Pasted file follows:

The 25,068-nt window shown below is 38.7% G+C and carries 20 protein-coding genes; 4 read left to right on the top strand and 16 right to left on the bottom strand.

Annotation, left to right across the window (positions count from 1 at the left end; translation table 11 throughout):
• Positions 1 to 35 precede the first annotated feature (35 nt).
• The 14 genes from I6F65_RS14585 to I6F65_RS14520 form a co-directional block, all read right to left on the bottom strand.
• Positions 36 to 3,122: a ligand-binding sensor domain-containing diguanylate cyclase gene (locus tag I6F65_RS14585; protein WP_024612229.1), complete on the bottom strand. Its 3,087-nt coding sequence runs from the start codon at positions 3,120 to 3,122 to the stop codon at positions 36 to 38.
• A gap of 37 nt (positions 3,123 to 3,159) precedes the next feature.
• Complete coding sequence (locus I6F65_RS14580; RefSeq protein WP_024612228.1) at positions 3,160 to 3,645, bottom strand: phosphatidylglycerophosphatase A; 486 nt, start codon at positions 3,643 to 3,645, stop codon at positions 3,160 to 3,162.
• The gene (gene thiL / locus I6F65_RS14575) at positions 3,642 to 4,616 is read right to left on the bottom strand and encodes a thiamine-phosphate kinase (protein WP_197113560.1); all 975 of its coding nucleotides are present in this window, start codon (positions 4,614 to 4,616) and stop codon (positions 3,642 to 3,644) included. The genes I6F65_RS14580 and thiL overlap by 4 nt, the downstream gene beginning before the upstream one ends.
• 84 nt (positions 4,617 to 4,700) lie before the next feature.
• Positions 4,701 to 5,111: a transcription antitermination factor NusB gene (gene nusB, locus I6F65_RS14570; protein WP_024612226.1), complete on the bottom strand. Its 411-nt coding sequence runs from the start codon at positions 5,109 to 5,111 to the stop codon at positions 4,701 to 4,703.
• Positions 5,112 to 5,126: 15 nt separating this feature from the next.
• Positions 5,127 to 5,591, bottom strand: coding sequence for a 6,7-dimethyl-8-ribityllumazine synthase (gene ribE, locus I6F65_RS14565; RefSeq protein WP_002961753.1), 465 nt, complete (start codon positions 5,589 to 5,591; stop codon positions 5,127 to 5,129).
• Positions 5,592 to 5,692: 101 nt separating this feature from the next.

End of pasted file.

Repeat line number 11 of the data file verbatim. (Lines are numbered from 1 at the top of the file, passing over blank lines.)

• Positions 5,112 to 5,126: 15 nt separating this feature from the next.